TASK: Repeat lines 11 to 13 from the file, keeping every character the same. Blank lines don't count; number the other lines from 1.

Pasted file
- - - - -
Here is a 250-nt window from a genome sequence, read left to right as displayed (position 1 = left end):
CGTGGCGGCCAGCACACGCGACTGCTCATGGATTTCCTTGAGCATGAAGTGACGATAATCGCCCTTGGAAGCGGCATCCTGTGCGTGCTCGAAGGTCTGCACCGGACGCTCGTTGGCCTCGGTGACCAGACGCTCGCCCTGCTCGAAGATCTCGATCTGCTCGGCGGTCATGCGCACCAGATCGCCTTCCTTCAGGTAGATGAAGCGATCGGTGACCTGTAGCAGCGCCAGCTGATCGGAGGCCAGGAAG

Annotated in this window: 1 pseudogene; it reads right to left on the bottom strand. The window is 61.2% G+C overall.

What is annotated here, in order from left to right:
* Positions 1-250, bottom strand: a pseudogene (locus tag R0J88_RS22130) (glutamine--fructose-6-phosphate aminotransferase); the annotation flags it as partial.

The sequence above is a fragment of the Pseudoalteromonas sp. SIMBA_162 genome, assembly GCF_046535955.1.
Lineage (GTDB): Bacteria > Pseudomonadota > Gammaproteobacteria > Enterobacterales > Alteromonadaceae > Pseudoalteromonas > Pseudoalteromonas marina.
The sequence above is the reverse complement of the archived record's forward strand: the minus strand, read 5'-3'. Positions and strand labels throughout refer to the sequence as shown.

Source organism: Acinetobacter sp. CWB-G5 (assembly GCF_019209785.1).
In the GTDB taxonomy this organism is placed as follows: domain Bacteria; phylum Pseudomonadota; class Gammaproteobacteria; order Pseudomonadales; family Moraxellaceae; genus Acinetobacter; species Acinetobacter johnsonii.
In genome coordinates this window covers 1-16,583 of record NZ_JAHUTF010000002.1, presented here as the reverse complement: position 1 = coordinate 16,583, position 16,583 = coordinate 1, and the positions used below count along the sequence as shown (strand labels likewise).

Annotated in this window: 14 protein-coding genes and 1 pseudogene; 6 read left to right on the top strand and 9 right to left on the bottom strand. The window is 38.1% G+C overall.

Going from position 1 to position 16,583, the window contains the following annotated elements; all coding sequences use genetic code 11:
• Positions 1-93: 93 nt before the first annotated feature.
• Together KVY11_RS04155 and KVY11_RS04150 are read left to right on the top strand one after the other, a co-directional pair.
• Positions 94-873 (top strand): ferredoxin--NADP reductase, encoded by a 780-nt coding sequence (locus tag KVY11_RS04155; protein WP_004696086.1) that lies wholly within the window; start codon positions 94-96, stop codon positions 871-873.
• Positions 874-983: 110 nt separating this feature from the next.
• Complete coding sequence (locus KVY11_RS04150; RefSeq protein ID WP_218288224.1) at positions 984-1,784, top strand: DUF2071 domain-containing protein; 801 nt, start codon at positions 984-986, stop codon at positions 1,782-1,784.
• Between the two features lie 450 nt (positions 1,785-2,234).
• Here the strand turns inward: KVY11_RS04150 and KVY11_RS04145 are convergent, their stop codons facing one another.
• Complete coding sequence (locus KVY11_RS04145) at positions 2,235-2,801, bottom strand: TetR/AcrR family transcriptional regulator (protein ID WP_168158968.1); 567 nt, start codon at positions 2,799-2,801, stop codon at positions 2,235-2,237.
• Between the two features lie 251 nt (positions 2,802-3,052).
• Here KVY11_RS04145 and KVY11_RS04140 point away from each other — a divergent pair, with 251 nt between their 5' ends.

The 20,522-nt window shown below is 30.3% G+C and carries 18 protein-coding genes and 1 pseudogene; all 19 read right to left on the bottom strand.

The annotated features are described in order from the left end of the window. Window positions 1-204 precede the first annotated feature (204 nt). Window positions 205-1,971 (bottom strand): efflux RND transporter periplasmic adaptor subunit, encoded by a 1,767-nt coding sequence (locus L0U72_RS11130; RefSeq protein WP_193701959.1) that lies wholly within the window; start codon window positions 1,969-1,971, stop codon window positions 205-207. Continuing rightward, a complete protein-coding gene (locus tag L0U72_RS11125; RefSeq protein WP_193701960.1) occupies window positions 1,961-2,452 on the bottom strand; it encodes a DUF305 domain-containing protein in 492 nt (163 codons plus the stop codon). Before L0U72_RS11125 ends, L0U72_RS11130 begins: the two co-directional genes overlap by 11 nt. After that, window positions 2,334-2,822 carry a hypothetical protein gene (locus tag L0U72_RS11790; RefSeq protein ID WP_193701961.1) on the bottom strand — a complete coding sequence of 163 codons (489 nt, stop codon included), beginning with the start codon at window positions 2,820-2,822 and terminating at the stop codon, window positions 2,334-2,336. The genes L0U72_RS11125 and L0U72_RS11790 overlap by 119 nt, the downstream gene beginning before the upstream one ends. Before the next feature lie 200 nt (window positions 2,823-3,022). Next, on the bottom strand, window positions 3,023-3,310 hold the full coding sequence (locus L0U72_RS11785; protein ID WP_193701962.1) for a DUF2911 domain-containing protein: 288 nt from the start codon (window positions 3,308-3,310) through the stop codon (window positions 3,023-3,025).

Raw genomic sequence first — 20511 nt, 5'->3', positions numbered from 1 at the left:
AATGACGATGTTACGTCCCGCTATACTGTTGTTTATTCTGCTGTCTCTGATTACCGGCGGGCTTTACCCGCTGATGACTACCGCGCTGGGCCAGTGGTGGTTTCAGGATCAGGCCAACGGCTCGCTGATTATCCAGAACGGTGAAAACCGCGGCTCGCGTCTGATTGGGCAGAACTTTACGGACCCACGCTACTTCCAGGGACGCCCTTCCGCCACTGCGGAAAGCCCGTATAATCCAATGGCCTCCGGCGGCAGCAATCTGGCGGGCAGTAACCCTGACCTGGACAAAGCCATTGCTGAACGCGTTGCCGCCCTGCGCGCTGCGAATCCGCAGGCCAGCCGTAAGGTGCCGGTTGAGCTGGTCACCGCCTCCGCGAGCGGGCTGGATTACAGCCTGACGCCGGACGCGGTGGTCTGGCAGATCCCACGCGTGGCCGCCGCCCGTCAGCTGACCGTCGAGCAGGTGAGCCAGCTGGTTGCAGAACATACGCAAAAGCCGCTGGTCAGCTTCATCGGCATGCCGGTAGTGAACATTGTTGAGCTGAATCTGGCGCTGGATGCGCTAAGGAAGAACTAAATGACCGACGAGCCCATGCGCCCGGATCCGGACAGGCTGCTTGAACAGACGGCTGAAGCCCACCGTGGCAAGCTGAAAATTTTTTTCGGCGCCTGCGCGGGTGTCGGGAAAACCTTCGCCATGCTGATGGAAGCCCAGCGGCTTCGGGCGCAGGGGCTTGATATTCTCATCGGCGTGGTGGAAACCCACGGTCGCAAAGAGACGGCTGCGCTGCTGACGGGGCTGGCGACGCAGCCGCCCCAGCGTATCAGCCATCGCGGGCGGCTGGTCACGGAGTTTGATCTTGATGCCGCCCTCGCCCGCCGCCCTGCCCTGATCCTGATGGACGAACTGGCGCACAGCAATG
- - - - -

In genome coordinates this window covers 1-16,583 of record NZ_JAHUTF010000002.1, presented here as the reverse complement: position 1 = coordinate 16,583, position 16,583 = coordinate 1, and the positions used below count along the sequence as shown (strand labels likewise).

Annotated in this window: 14 protein-coding genes and 1 pseudogene; 6 read left to right on the top strand and 9 right to left on the bottom strand. The window is 38.1% G+C overall.

Going from position 1 to position 16,583, the window contains the following annotated elements; all coding sequences use genetic code 11: